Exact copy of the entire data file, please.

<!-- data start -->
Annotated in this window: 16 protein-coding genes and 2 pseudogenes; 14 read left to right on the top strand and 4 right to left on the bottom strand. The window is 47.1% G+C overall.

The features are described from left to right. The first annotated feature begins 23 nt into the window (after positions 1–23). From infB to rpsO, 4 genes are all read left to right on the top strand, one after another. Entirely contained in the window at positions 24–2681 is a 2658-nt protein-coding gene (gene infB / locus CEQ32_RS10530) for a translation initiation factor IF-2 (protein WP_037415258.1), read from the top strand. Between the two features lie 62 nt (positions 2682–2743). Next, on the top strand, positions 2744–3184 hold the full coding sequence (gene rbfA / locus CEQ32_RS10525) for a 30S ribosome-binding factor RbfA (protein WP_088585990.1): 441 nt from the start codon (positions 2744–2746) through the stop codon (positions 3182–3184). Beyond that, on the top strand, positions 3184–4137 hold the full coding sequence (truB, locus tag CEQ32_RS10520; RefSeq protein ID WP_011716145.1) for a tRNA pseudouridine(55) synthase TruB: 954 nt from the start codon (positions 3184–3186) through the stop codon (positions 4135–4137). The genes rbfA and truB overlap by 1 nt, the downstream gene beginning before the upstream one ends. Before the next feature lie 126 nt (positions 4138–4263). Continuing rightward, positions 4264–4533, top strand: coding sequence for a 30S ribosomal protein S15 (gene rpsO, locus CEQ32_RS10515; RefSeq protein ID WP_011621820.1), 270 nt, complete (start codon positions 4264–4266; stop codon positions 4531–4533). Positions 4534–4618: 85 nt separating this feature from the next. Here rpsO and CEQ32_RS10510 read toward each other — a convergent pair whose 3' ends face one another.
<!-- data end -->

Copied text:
Annotated in this window: 16 protein-coding genes and 2 pseudogenes; 14 read left to right on the top strand and 4 right to left on the bottom strand. The window is 47.1% G+C overall.

The features are described from left to right. The first annotated feature begins 23 nt into the window (after positions 1–23). From infB to rpsO, 4 genes are all read left to right on the top strand, one after another. Entirely contained in the window at positions 24–2681 is a 2658-nt protein-coding gene (gene infB / locus CEQ32_RS10530) for a translation initiation factor IF-2 (protein WP_037415258.1), read from the top strand. Between the two features lie 62 nt (positions 2682–2743). Next, on the top strand, positions 2744–3184 hold the full coding sequence (gene rbfA / locus CEQ32_RS10525) for a 30S ribosome-binding factor RbfA (protein WP_088585990.1): 441 nt from the start codon (positions 2744–2746) through the stop codon (positions 3182–3184). Beyond that, on the top strand, positions 3184–4137 hold the full coding sequence (truB, locus tag CEQ32_RS10520; RefSeq protein ID WP_011716145.1) for a tRNA pseudouridine(55) synthase TruB: 954 nt from the start codon (positions 3184–3186) through the stop codon (positions 4135–4137). The genes rbfA and truB overlap by 1 nt, the downstream gene beginning before the upstream one ends. Before the next feature lie 126 nt (positions 4138–4263). Continuing rightward, positions 4264–4533, top strand: coding sequence for a 30S ribosomal protein S15 (gene rpsO, locus CEQ32_RS10515; RefSeq protein ID WP_011621820.1), 270 nt, complete (start codon positions 4264–4266; stop codon positions 4531–4533). Positions 4534–4618: 85 nt separating this feature from the next. Here rpsO and CEQ32_RS10510 read toward each other — a convergent pair whose 3' ends face one another.